[Disclaimer: Yahoo supports RDFa, which is a specification I’ve worked on. So, obviously, I’m excited. But hey, that doesn’t mean I’m wrong.]
Yahoo recently announced SearchMonkey, and for the first time in 10 years, I have a reason to switch search engines, from Google to Yahoo (In fact, I just did that in Firefox.) Most web-savvy engineers know that online services succeed in big ways when they become platforms: when other developers can expand on the functionality in ways not foreseen by the original developers. Yahoo is the first to figure out how to do just that with a major search engine. With SearchMonkey, any developer gains the ability to provide custom ways of extracting and presenting page data within Yahoo search results.
Let’s be specific…
Let’s say I’m a recruiter who often searches for candidates by searching the web. I log in to Yahoo and add the “Resume” application. From now on, whenever I search, each search result that is a page at LinkedIn, CareerBuilder, or Monster.com, is presented in a new layout which immediately highlights the skills and latest experience of each person right on the Yahoo research page. Super cool.
And again, anyone can write this Resume application. The code is hosted by Yahoo, so there is zero operational cost to the developer. Users can pick and choose any number of Search Applications to customize their search experience. In other words, because SearchMonkey applications are low-cost and targeted, they can fill highly specific needs, maybe the needs of a few hundred people only. Developers get the power of the Yahoo search engine, with cheap customization down to tiny niches.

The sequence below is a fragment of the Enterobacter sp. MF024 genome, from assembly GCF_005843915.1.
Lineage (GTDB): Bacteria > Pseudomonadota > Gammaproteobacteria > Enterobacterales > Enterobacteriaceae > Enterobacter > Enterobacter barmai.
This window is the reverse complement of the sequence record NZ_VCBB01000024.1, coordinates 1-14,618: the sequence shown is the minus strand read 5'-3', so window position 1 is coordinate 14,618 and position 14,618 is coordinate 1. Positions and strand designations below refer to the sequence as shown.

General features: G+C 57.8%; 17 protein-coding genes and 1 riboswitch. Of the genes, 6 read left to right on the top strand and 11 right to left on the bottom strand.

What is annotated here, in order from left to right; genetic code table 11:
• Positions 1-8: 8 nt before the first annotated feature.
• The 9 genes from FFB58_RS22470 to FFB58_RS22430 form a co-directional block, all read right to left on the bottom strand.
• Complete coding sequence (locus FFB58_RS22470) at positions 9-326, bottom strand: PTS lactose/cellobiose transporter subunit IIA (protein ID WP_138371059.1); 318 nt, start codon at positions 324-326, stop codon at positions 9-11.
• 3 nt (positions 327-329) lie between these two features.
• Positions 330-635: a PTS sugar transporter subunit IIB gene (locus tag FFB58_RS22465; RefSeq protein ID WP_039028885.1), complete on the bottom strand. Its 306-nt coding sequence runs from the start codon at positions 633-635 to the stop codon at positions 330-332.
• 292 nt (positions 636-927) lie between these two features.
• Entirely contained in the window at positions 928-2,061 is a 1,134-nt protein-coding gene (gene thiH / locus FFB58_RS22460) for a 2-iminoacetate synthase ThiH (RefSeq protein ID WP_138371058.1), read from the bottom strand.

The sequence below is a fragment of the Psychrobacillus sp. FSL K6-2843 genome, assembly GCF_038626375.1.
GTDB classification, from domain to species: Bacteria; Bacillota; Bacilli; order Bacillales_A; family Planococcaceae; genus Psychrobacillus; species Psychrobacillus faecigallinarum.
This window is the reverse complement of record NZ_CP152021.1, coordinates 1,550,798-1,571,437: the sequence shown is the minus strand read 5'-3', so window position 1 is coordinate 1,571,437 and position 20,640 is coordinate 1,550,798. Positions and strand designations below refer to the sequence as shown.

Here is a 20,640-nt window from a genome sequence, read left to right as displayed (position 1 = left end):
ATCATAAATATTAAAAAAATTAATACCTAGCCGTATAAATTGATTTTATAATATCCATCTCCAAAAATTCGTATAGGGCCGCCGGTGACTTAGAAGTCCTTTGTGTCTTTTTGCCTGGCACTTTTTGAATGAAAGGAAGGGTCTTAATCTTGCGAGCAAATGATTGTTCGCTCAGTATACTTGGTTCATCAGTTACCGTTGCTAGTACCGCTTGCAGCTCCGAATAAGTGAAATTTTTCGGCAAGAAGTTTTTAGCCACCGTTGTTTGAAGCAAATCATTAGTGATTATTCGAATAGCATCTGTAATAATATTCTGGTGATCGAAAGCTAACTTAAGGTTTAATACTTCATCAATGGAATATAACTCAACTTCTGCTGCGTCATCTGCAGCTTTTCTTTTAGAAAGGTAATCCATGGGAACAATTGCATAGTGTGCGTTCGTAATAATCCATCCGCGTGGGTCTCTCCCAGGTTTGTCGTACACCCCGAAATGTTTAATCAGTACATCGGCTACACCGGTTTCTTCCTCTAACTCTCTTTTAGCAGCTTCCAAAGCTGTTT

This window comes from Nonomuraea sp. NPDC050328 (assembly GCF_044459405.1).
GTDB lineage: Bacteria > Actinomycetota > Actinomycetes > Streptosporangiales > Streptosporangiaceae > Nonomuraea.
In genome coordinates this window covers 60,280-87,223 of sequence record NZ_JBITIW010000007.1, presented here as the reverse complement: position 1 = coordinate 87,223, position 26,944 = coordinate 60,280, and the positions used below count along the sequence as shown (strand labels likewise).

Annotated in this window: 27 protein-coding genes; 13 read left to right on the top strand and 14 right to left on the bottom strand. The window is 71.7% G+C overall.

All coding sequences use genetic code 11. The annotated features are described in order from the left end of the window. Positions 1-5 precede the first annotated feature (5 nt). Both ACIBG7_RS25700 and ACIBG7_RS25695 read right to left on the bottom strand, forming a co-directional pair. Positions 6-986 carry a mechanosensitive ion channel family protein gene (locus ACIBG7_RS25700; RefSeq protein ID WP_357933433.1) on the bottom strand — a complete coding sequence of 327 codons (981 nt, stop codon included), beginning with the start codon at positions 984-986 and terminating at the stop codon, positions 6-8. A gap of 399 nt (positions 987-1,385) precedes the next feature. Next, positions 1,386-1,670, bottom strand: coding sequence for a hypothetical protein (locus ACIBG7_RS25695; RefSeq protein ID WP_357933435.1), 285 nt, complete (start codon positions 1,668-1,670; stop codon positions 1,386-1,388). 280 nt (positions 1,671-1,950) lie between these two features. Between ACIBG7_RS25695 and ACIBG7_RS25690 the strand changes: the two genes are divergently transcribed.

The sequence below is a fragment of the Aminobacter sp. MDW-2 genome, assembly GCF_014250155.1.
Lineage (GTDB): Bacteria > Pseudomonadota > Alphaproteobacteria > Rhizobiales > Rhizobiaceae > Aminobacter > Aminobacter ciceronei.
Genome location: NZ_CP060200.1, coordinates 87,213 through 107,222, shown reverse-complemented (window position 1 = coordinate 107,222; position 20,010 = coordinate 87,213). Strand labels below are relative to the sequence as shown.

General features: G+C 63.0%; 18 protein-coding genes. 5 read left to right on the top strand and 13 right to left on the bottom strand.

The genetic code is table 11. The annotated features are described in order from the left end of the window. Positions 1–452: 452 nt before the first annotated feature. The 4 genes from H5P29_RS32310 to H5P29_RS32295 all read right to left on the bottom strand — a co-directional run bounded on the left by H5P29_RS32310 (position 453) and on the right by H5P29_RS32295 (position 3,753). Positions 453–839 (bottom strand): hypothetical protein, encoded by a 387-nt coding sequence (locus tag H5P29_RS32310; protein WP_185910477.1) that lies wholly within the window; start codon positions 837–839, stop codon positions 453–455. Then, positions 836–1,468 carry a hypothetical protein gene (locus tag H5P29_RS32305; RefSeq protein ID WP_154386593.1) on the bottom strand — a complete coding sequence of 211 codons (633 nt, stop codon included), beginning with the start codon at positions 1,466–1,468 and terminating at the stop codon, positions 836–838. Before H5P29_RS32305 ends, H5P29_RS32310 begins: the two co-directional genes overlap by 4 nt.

And the best part is that Yahoo has separated data extraction from data presentation. Specifically, a data extractor for LinkedIn can produce RDFa, and different presentation applications can use different portions of that RDFa. If the extractor for Monster.com produces the same RDFa, then the same presentation application can be used to display both Monster.com and LinkedIn data. And if LinkedIn and Monster.com produce RDFa natively, within their web sites, then there’s no need to build data extraction… the presentation application can work natively on the raw web pages.
And that’s going to be the major incentive for web publishers to join the data web community, where human-rendered markup is augmented with machine-readable labels, using technology like RDFa. This is quite exciting.